Intro to E-Lockers

Based upon Eaton Corporation's proven technology and forged gears, The Harrop Eaton ELocker is simple, strong and quick. Here is a great video from Terrain Tamer on elocker technology, installation and  operation - just click on the video below to watch.

Wikipedia provides an overview of differential types and function here.

Manually actuated or selectable locking differentials are designed to "lock" the axles when selected so that motive energy is equally allocated to the two wheels. Manual lockers (vs. automatic lockers) come in three basic types, based upon the method used to manually engage (actuate) the locking mechanism in the differential:

Cable - Old school method used in early days of Land Cruisers. As the name suggests, a lever in the cabin is moved to pull the cable and close the mechanism in the front or rear locker. Not seen on North American spec rigs from Toyota. One manufacturer offers an aftermarket cable locker.

Air - Popular as an aftermarket "upgrade" for unlocked vehicles, there are several manufacturers that offer aftermarket air-actuated lockers.

Electric - Toyota now fits electric lockers throughout its offroad models. Eaton Corporation offers the ELockerTM fo fit many popular American vehicles.

Issue / Feature Air Locker Elocker
Fast Locker Actuation Usually Definitely
Air Line Leaks Maybe Never
O Ring Leaks Maybe Never
Compressor Noise Maybe Never
Fast Tire Air Maybe Always
Tool Air Maybe Always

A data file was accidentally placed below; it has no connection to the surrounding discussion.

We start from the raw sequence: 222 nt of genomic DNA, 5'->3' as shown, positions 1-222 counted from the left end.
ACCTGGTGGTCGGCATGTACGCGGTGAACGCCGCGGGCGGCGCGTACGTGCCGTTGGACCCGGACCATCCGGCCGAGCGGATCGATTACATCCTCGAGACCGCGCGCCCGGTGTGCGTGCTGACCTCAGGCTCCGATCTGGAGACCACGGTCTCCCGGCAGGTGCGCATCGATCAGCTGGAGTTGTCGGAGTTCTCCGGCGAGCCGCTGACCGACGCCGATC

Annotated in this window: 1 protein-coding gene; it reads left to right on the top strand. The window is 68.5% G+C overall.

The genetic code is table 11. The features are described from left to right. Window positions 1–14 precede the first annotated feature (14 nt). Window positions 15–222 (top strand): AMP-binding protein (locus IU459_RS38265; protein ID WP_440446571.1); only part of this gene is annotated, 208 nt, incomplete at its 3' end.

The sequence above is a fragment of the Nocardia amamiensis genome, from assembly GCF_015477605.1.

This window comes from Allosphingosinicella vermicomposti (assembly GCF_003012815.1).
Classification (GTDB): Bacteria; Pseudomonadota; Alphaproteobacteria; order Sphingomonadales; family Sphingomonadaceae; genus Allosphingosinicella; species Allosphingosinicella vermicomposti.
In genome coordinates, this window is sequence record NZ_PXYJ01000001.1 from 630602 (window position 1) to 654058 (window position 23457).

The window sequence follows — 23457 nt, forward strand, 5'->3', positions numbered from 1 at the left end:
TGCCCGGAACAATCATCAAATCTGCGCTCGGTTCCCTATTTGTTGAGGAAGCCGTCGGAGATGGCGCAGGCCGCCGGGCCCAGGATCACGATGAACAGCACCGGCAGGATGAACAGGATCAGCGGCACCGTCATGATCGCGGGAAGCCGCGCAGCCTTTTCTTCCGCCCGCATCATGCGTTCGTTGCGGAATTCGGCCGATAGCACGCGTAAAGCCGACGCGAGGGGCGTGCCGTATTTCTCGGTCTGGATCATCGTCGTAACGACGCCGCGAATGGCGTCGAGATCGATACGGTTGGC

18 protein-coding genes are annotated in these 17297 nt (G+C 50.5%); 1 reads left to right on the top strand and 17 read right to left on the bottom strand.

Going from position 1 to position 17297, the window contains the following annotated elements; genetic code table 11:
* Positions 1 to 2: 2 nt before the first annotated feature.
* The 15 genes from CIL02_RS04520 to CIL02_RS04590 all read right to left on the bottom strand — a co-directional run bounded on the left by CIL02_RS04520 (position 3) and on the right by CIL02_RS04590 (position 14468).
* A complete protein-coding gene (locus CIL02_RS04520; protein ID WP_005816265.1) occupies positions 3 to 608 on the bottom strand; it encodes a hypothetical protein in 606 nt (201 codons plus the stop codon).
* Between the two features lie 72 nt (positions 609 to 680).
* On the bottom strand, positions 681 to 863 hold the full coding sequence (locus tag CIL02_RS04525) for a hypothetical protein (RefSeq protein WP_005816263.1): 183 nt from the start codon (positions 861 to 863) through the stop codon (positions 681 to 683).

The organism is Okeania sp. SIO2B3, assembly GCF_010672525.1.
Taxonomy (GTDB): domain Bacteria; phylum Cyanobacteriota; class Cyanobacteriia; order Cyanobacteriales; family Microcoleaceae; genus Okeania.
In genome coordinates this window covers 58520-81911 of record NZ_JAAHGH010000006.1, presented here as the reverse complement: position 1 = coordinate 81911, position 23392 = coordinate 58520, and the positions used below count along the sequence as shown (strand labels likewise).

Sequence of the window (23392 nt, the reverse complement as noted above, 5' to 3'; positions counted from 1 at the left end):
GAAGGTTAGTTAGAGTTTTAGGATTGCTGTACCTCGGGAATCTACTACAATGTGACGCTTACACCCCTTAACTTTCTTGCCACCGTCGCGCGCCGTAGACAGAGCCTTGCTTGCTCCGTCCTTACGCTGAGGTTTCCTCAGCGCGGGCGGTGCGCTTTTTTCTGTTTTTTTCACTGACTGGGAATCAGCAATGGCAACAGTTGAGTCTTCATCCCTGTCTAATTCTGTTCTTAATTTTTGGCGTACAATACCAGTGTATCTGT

Low Temp Freezing Maybe Never

Note: With an air locker, the big question is whether your compressor and tank will be up to the tasks laid out above.

A CO2 air tank does not rely on your truck's engine or electrical system. Yes, you have to keep an eye on the tank level, but CO2 is inexpensive and readily available.

E-Lockers vs Air Lockers

Manual locking differentials are a proven solution for anyone seeking on-demand traction for trail use, rock-crawling or just getting up the boat ramp. The most popular aftermarket manual lockers for your rigs are electrically actuated and air actuated - usually with an on-board air compressor and storage tank.

Air lockers are fine if you don't mind the added complication and cost of an on-board compressor, tank, wiring and air lines - along with the occasional air leak. Also, diff lube can be drawn into the airline and air lines can freeze in low temperature and deep snot conditions. 

Toyota lockers from the factory are electrically actuated. Electric lockers are simple, strong and quiet - no compressor noise or vibration. So why add the expense and complexity of airlines and a compressor? If the installation (ELocker and wiring) are correctly executed, these units are virtually bulletproof.

Here is a quick functional comparison of air locker (with a compressor) and electric locker (with an air tank):

One difference from air lockers is that the Harrop disengages when put in reverse and then re-engages when power is re-applied. Aggressive rocking front to rear is not recommended and usually not needed.

Harrops present great value.  Some applications may cost up to 10% more than comparable air locker systems, but your get so much more for your money. 

Still Need Onboard Air?

If you need air to fill tires after a trail run, or to operate tools, you will need something more than a small on-board compressor anyway. A PowerTank CO2 system can meet all of your air needs and we will even help you pay for yours with a $50 discount on a PowerTank.